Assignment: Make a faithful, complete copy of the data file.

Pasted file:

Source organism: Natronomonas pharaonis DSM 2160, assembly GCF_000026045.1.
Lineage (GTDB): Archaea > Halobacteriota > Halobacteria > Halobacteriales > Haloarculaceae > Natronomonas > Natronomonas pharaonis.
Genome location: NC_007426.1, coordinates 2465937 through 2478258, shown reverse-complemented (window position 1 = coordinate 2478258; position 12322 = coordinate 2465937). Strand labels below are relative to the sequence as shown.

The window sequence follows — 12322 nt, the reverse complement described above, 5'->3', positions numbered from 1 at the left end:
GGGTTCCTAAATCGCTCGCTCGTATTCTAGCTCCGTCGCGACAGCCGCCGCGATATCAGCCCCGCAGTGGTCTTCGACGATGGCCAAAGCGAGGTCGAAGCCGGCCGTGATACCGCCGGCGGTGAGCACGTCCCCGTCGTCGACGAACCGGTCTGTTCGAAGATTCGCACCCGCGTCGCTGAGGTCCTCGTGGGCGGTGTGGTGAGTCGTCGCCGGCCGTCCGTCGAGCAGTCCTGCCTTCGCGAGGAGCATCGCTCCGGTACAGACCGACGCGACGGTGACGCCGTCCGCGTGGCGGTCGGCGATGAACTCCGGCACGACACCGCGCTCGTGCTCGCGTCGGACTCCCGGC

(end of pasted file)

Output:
Source organism: Natronomonas pharaonis DSM 2160, assembly GCF_000026045.1.
Lineage (GTDB): Archaea > Halobacteriota > Halobacteria > Halobacteriales > Haloarculaceae > Natronomonas > Natronomonas pharaonis.
Genome location: NC_007426.1, coordinates 2465937 through 2478258, shown reverse-complemented (window position 1 = coordinate 2478258; position 12322 = coordinate 2465937). Strand labels below are relative to the sequence as shown.

The window sequence follows — 12322 nt, the reverse complement described above, 5'->3', positions numbered from 1 at the left end:
GGGTTCCTAAATCGCTCGCTCGTATTCTAGCTCCGTCGCGACAGCCGCCGCGATATCAGCCCCGCAGTGGTCTTCGACGATGGCCAAAGCGAGGTCGAAGCCGGCCGTGATACCGCCGGCGGTGAGCACGTCCCCGTCGTCGACGAACCGGTCTGTTCGAAGATTCGCACCCGCGTCGCTGAGGTCCTCGTGGGCGGTGTGGTGAGTCGTCGCCGGCCGTCCGTCGAGCAGTCCTGCCTTCGCGAGGAGCATCGCTCCGGTACAGACCGACGCGACGGTGACGCCGTCCGCGTGGCGGTCGGCGATGAACTCCGGCACGACACCGCGCTCGTGCTCGCGTCGGACTCCCGGC